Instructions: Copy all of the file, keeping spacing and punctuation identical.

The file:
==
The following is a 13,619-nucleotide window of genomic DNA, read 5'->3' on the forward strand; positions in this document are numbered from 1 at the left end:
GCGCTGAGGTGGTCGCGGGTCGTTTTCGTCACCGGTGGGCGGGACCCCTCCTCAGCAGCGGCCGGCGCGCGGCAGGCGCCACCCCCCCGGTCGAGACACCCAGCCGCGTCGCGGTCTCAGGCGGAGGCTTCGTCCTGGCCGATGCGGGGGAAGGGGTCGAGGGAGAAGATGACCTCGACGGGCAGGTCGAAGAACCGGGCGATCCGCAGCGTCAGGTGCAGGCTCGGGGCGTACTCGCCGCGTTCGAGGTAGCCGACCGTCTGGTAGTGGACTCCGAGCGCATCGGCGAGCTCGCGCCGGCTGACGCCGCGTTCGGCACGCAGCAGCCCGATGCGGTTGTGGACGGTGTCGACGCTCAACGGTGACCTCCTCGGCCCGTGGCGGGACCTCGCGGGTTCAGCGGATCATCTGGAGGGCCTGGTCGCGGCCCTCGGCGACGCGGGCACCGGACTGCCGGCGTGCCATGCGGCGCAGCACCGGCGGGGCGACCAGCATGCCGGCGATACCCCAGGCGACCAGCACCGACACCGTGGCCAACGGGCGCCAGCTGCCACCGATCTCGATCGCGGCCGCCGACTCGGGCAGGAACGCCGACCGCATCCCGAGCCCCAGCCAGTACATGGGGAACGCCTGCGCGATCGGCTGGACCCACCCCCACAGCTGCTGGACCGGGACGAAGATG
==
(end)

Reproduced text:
The following is a 13,619-nucleotide window of genomic DNA, read 5'->3' on the forward strand; positions in this document are numbered from 1 at the left end:
GCGCTGAGGTGGTCGCGGGTCGTTTTCGTCACCGGTGGGCGGGACCCCTCCTCAGCAGCGGCCGGCGCGCGGCAGGCGCCACCCCCCCGGTCGAGACACCCAGCCGCGTCGCGGTCTCAGGCGGAGGCTTCGTCCTGGCCGATGCGGGGGAAGGGGTCGAGGGAGAAGATGACCTCGACGGGCAGGTCGAAGAACCGGGCGATCCGCAGCGTCAGGTGCAGGCTCGGGGCGTACTCGCCGCGTTCGAGGTAGCCGACCGTCTGGTAGTGGACTCCGAGCGCATCGGCGAGCTCGCGCCGGCTGACGCCGCGTTCGGCACGCAGCAGCCCGATGCGGTTGTGGACGGTGTCGACGCTCAACGGTGACCTCCTCGGCCCGTGGCGGGACCTCGCGGGTTCAGCGGATCATCTGGAGGGCCTGGTCGCGGCCCTCGGCGACGCGGGCACCGGACTGCCGGCGTGCCATGCGGCGCAGCACCGGCGGGGCGACCAGCATGCCGGCGATACCCCAGGCGACCAGCACCGACACCGTGGCCAACGGGCGCCAGCTGCCACCGATCTCGATCGCGGCCGCCGACTCGGGCAGGAACGCCGACCGCATCCCGAGCCCCAGCCAGTACATGGGGAACGCCTGCGCGATCGGCTGGACCCACCCCCACAGCTGCTGGACCGGGACGAAGATG